This time it’s different, apparently. Another aggressive Republican president, another confected case for military action against an Islamic country, another demand for Australia to be a “good international citizen” and join a military taskforce to preserve international rules. This time the target is Iran.
“Brazen Iranian tanker piracy in the Strait of Hormuz underlines the need for international action to ensure freedom of navigation in the world’s most important oil supply passageway,” The Australian insisted today, oblivious to the News Corp role in cheering on the greatest strategic blunder of the recent decades, the Iraq War.
The Australian Financial Review wants Australia front and centre in any military action against Iran:
An international force to police the Straits — similar to the long-running international anti-piracy scheme off the Horn of Africa — is the right response. Australia, as a good international citizen, should be willing to join in.
It’s only four years since the AFR cheered on Tony Abbott’s dispatch of more troops back to Iraq. There’s no Middle East conflagration that the AFR doesn’t want us in, it seems.
The AFR at least acknowledged there was a wider dimension to the current escalation of tensions with Iran by the Trump administration. The Australian is pretending it is all a matter of Iran and its “aggression”, without bothering to note the UK’s US-instigated seizure of an Iranian oil tanker, let alone the Trump administration’s strategy of punishing Iran for complying with the JCPOA nuclear deal with savage sanctions that have crippled the Iranian economy.
But according to the AFR, “trying to use international waters as leverage in an unrelated row with a third party is on principle not acceptable”. Go looking for an AFR editorial condemning Trump’s breaching of the JCPOA and illegal imposition of sanctions, however, and you’ll find nothing. It’s OK for the US to unilaterally withdraw from agreements, breach international law and engage in economic war, but Iran must be held to a higher standard.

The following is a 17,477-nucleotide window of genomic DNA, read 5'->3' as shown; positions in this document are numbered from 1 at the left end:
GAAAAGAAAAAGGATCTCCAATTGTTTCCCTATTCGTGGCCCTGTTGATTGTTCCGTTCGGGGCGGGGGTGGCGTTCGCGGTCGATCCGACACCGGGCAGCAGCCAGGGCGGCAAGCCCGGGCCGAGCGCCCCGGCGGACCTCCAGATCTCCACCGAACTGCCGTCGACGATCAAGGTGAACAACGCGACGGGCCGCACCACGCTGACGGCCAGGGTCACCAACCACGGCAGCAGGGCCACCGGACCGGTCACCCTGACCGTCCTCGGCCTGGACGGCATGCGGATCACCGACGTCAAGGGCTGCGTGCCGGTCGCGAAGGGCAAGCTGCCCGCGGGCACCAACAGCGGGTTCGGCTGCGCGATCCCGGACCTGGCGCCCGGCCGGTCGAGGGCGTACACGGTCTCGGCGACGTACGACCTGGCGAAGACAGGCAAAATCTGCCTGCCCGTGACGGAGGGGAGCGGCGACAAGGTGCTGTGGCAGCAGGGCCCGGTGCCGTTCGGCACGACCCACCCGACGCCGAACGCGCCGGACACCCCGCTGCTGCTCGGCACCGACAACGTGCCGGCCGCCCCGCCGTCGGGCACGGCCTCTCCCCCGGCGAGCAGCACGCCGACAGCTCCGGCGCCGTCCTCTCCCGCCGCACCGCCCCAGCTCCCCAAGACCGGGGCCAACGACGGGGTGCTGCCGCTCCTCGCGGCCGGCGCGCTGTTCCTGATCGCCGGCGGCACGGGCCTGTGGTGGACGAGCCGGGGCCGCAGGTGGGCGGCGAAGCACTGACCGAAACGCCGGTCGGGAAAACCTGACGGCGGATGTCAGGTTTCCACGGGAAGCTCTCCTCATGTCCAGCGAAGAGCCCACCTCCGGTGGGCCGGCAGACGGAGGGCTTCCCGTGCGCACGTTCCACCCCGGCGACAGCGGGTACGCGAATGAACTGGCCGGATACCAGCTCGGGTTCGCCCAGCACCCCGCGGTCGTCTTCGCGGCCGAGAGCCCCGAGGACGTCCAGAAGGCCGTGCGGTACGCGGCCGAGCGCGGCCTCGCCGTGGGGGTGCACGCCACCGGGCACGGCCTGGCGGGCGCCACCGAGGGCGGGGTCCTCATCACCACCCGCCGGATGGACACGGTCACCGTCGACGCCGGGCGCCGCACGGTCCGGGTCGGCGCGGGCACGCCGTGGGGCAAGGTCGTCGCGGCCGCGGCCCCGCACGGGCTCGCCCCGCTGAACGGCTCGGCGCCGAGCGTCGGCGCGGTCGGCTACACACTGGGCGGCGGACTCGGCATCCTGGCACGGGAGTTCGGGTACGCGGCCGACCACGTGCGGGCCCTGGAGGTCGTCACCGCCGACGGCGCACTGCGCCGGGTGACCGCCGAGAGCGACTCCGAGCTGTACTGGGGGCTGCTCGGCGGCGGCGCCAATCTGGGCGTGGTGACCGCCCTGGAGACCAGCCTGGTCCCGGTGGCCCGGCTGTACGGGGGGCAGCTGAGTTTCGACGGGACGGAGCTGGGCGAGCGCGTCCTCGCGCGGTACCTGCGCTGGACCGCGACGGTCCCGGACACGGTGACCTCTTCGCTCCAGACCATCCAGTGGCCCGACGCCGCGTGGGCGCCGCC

The perspective of The Australian, however, is simply that the Iranian people — already victims of a brutal regime — must be further punished by intensified sanctions. A failure to impose even tougher sanctions “will further embolden the ayatollahs”. Of course, the opposite is true: Iranian regime hardliners have been completely vindicated by Trump’s aggression toward Iran and moderates and pragmatists disgraced and humiliated (source: the raving lefties at the American Enterprise Institute, backed by the pinkoes at the National Review).
But this isn’t the standard sloppy thinking that characterises editorials in Murdochland. The error is quite deliberate: intensifying sanctions will further strengthen the fundamentalist hardliners in Tehran and encourage them to use aggression as a means to strike back at Western interests, increasing the risk of war, which is exactly what fundamentalist hardliners in Washington and other capitals want.
This is the history of the “war on terror” — an endless cycle in which hardliners in both the west and among Islamic fundamentalists have a basic common interest in perpetuating conflict, in which the West attacks Islamic countries, stoking outrage and swelling the ranks of terrorist groups, which in turn attack Western interests and provoke further intervention. And it all provides marvellous fodder for Western media outlets.
What’s different this time compared to Iraq is that there is now intense hostility to the perpetuation of the war on terror — and its current phase targeting Iran — from within conservative ranks in the United States. The foreign policy outlet National Interest, aligned with the Kissinger “realist” school, has attacked Trump for deliberately provoking Iran, which has shown “remarkable patience”. The American Conservative is almost obsessively hostile to the US military state and has been lashing Trump’s Iran policy in the most ferocious terms for more than a year. The idea that the United States has engaged in a deliberate policy of endless war has moved from a fringe conspiracy theory and rhetorical trope of Gore Vidal to the entire basis for a new cooperative project of the unlikely pairing of George Soros and Charles Koch.
As The Australian and the AFR demonstrate, however, in Australia it’s as if we’re still in 2003, with no lessons learnt or wisdom gained from the colossal folly of Iraq, as the media encourages us to plunge into another military adventure in the Middle East. All in the name, of course, of being a “good international citizen”.